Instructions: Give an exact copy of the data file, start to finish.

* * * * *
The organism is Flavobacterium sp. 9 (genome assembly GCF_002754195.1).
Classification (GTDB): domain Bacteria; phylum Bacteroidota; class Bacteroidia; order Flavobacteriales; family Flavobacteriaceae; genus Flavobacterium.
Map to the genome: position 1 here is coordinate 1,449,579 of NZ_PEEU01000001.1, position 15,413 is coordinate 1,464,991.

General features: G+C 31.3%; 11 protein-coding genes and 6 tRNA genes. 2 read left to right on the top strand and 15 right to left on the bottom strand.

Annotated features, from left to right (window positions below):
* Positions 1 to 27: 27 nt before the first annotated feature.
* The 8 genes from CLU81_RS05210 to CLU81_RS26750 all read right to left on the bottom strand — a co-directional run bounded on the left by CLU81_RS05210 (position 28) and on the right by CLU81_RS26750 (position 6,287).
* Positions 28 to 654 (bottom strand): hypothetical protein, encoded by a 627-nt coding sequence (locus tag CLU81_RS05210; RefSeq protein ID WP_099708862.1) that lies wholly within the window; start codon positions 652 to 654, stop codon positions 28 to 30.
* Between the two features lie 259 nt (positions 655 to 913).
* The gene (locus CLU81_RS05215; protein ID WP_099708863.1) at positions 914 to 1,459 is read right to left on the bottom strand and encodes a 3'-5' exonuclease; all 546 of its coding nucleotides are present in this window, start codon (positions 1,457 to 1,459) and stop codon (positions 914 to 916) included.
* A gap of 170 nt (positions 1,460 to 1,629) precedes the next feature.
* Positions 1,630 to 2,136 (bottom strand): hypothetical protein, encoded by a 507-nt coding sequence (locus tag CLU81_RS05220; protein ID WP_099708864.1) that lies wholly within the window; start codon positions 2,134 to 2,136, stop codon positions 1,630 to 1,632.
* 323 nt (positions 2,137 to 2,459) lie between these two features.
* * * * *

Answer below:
The organism is Flavobacterium sp. 9 (genome assembly GCF_002754195.1).
Classification (GTDB): domain Bacteria; phylum Bacteroidota; class Bacteroidia; order Flavobacteriales; family Flavobacteriaceae; genus Flavobacterium.
Map to the genome: position 1 here is coordinate 1,449,579 of NZ_PEEU01000001.1, position 15,413 is coordinate 1,464,991.

General features: G+C 31.3%; 11 protein-coding genes and 6 tRNA genes. 2 read left to right on the top strand and 15 right to left on the bottom strand.

Annotated features, from left to right (window positions below):
* Positions 1 to 27: 27 nt before the first annotated feature.
* The 8 genes from CLU81_RS05210 to CLU81_RS26750 all read right to left on the bottom strand — a co-directional run bounded on the left by CLU81_RS05210 (position 28) and on the right by CLU81_RS26750 (position 6,287).
* Positions 28 to 654 (bottom strand): hypothetical protein, encoded by a 627-nt coding sequence (locus tag CLU81_RS05210; RefSeq protein ID WP_099708862.1) that lies wholly within the window; start codon positions 652 to 654, stop codon positions 28 to 30.
* Between the two features lie 259 nt (positions 655 to 913).
* The gene (locus CLU81_RS05215; protein ID WP_099708863.1) at positions 914 to 1,459 is read right to left on the bottom strand and encodes a 3'-5' exonuclease; all 546 of its coding nucleotides are present in this window, start codon (positions 1,457 to 1,459) and stop codon (positions 914 to 916) included.
* A gap of 170 nt (positions 1,460 to 1,629) precedes the next feature.
* Positions 1,630 to 2,136 (bottom strand): hypothetical protein, encoded by a 507-nt coding sequence (locus tag CLU81_RS05220; protein ID WP_099708864.1) that lies wholly within the window; start codon positions 2,134 to 2,136, stop codon positions 1,630 to 1,632.
* 323 nt (positions 2,137 to 2,459) lie between these two features.